Thursday, January 22, 2015

Visit us at our new online home

By Jamey Dunn

With the new year comes some new developments for Illinois Issues. As part of our merger with WUIS, we are rolling out some new strategies, which I described in my January Editor's Note column for the magazine:

"As part of [the magazine's] strategic planning process, we recognized that our online presence could use some work. Our website was out of date and running on a clunky platform. We are in the process of moving our online archive over to WUIS’ website, so we can take advantage of their content management system, which is frequently updated by NPR and includes design elements that will hopefully make our work easier to read on mobile devices. The merger allows us to do this at no cost to the magazine and gives us a major online upgrade that we would have otherwise been unable to afford. To find stories from the current issue, as well as recent stories, go to and click on Illinois Issues, which is the first button in the navigation bar. (You can also follow this link.) For a period of time, traffic to our previous website will be redirected to You can also find many of our stories posted on our Facebook page and you can follow Illinois Issues on Twitter @capitolbureau. If you have any thoughts on how our webpage might be made more useful to our readers, we would like to hear from you.

Soon after WUIS and Illinois Issues came together, we held a staff meeting to talk about the merger and our strategy for news coverage. The staff put forth topic areas that they thought should be our priorities. Out of that list, we have developed beats for each reporter to focus on that we have dubbed our Illinois Issues. They include: the arts and culture; education; equality; the economy; food, health and fuel; government effectiveness; and government sustainability and leadership. ... Our goal was to organize our efforts in a way that would allow each journalist to develop sources and become somewhat of an expert on his or her topic. Many topics cut across several of these beats, so we plan to work collaboratively and pool our knowledge to bring you the best information that we can. In some cases, reporters may team up to tackle special projects. 

This strategy should allow us to bring coverage that is more forward-looking than simply tracking legislation as it moves through the process. We will strive to provide a deeper understanding of the topics of the day and get in front of subjects that will be important in the near future. Focusing on these areas does not mean that we will entirely skip coverage of other topics. News will still break, and WUIS will continue to bring that daily coverage to the radio and the web. But we also hope to produce in-depth stories on how policy affects the lives of citizens and civil servants outside of the Statehouse."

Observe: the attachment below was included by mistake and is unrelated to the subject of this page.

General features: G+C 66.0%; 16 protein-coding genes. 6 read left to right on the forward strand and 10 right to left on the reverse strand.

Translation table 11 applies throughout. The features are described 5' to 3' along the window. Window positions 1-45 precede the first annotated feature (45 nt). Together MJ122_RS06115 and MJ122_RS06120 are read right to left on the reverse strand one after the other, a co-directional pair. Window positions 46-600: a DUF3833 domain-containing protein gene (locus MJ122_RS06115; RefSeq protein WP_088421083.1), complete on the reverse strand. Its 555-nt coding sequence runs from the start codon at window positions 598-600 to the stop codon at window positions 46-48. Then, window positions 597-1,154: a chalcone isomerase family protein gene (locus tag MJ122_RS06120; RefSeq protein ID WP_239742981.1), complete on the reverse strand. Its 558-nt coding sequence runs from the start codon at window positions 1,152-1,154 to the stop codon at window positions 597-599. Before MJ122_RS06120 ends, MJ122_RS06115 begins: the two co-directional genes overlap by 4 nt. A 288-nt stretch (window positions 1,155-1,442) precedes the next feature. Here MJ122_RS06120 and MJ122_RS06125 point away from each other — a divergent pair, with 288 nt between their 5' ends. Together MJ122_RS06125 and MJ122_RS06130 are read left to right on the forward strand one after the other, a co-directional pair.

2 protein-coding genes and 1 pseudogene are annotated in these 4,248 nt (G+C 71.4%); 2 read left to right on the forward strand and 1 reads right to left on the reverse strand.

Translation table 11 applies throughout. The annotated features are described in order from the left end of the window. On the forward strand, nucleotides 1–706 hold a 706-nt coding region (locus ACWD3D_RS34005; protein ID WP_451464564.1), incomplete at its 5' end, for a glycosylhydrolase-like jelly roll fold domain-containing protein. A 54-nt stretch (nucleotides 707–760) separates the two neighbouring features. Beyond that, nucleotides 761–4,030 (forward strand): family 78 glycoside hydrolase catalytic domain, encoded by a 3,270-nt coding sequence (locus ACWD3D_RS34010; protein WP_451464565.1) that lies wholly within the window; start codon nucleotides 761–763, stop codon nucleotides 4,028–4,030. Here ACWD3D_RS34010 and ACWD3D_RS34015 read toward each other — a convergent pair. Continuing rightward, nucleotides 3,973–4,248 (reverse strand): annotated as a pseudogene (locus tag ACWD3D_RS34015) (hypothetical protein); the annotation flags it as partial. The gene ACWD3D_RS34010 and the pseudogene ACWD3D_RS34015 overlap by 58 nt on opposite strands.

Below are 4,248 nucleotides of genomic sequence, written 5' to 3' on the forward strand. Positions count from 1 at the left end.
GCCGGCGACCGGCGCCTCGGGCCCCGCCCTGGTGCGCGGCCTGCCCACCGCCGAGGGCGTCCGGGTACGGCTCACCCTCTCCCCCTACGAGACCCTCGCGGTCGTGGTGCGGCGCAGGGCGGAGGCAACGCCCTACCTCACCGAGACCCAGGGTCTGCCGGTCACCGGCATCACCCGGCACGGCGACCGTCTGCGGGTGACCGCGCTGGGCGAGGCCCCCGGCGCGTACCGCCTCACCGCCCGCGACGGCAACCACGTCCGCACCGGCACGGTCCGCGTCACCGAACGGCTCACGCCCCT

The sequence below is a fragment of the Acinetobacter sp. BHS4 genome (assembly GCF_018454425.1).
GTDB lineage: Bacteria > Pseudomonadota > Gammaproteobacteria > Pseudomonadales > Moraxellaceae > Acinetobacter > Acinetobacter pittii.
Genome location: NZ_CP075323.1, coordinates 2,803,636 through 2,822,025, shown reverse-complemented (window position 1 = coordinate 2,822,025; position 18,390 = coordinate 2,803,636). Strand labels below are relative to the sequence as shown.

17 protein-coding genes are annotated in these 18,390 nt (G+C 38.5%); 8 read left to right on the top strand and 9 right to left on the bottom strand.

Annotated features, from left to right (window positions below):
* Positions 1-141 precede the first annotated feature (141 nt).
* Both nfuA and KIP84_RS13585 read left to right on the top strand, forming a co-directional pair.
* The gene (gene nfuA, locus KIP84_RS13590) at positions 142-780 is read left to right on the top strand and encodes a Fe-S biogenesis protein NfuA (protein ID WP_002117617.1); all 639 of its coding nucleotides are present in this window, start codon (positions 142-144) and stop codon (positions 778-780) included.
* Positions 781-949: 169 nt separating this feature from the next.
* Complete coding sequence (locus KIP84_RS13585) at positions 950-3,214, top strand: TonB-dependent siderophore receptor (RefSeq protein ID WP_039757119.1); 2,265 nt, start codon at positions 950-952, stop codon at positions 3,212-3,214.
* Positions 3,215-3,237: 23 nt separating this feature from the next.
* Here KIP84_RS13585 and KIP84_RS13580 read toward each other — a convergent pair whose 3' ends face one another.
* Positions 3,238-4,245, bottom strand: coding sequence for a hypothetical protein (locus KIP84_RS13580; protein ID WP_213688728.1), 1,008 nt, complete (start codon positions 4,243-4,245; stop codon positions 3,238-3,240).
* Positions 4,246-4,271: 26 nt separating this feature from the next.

You can read the entire column here. Given that Blogger is a bit behind the times, too, we will no longer be using it for blogs. Instead, blogs on a variety of topics will be at

A few months ago I asked for your thoughts on this blog. For those who responded, thank you for the feedback. Most of the response from readers was that you use this blog for unbiased information about the day-to-day action in state government. In my new role as editor, I will not be able to continue tracking action on every topic, but I will continue to write posts focused on budget issues. My new blog is called Past Due, and you can find it here.

The other reporters on our team also have blogs on their beats, which are linked in the list of topics above. There are RSS buttons in the top right-hand corner of each blog page to subscribe. Most of the subjects that you read about here will fall on one of their beats and be covered on their blogs. Having beats means that we will be able to more narrowly focus in on a topic, and you can opt to follow coverage on the issues you truly care about. (You can read introductions to all the beats written by the reporters here.)

It is with some sadness that I say goodbye to this blog. Former Illinois Issues Statehouse Bureau Chief Bethany Jaeger truly made it what is was, and I worked hard to continue what she started. Thank you for reading this blog over the years. Our dedicated followers made the late nights, early mornings, bad coffee and scrambling to digest new bills and break them down all worthwhile. I am excited about our new strategy and the possibilities that having a larger team bring us. I hope you will continue to follow our work as we seek to explore and explain policy and government with this new approach.

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